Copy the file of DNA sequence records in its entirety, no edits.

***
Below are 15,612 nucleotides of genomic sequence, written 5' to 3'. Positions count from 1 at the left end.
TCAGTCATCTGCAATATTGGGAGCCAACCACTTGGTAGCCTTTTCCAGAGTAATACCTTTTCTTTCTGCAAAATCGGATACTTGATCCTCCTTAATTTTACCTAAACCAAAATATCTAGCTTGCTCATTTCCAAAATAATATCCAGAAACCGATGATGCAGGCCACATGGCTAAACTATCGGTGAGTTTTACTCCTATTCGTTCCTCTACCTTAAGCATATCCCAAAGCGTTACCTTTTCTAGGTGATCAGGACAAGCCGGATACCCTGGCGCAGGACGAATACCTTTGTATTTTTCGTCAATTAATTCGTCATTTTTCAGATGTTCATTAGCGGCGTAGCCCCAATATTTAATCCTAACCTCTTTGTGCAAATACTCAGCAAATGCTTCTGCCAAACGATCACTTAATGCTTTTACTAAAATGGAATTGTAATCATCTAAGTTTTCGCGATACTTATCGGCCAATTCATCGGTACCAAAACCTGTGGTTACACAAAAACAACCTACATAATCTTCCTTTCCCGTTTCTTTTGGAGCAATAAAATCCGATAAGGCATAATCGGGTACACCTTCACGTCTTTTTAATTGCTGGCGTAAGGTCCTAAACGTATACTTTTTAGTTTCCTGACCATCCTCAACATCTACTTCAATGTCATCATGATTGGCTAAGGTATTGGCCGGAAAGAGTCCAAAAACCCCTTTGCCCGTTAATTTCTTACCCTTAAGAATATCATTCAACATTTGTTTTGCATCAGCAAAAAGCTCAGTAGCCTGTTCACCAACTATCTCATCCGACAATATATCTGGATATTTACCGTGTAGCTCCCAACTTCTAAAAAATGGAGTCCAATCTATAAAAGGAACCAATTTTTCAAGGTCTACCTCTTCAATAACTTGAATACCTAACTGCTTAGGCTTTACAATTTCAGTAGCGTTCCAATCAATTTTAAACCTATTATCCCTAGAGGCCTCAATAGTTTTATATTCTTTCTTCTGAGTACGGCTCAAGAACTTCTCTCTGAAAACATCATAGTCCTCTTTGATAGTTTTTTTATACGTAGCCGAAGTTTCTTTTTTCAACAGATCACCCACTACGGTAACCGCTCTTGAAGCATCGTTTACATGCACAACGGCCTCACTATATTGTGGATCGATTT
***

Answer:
Below are 15,612 nucleotides of genomic sequence, written 5' to 3'. Positions count from 1 at the left end.
TCAGTCATCTGCAATATTGGGAGCCAACCACTTGGTAGCCTTTTCCAGAGTAATACCTTTTCTTTCTGCAAAATCGGATACTTGATCCTCCTTAATTTTACCTAAACCAAAATATCTAGCTTGCTCATTTCCAAAATAATATCCAGAAACCGATGATGCAGGCCACATGGCTAAACTATCGGTGAGTTTTACTCCTATTCGTTCCTCTACCTTAAGCATATCCCAAAGCGTTACCTTTTCTAGGTGATCAGGACAAGCCGGATACCCTGGCGCAGGACGAATACCTTTGTATTTTTCGTCAATTAATTCGTCATTTTTCAGATGTTCATTAGCGGCGTAGCCCCAATATTTAATCCTAACCTCTTTGTGCAAATACTCAGCAAATGCTTCTGCCAAACGATCACTTAATGCTTTTACTAAAATGGAATTGTAATCATCTAAGTTTTCGCGATACTTATCGGCCAATTCATCGGTACCAAAACCTGTGGTTACACAAAAACAACCTACATAATCTTCCTTTCCCGTTTCTTTTGGAGCAATAAAATCCGATAAGGCATAATCGGGTACACCTTCACGTCTTTTTAATTGCTGGCGTAAGGTCCTAAACGTATACTTTTTAGTTTCCTGACCATCCTCAACATCTACTTCAATGTCATCATGATTGGCTAAGGTATTGGCCGGAAAGAGTCCAAAAACCCCTTTGCCCGTTAATTTCTTACCCTTAAGAATATCATTCAACATTTGTTTTGCATCAGCAAAAAGCTCAGTAGCCTGTTCACCAACTATCTCATCCGACAATATATCTGGATATTTACCGTGTAGCTCCCAACTTCTAAAAAATGGAGTCCAATCTATAAAAGGAACCAATTTTTCAAGGTCTACCTCTTCAATAACTTGAATACCTAACTGCTTAGGCTTTACAATTTCAGTAGCGTTCCAATCAATTTTAAACCTATTATCCCTAGAGGCCTCAATAGTTTTATATTCTTTCTTCTGAGTACGGCTCAAGAACTTCTCTCTGAAAACATCATAGTCCTCTTTGATAGTTTTTTTATACGTAGCCGAAGTTTCTTTTTTCAACAGATCACCCACTACGGTAACCGCTCTTGAAGCATCGTTTACATGCACAACGGCCTCACTATATTGTGGATCGATTT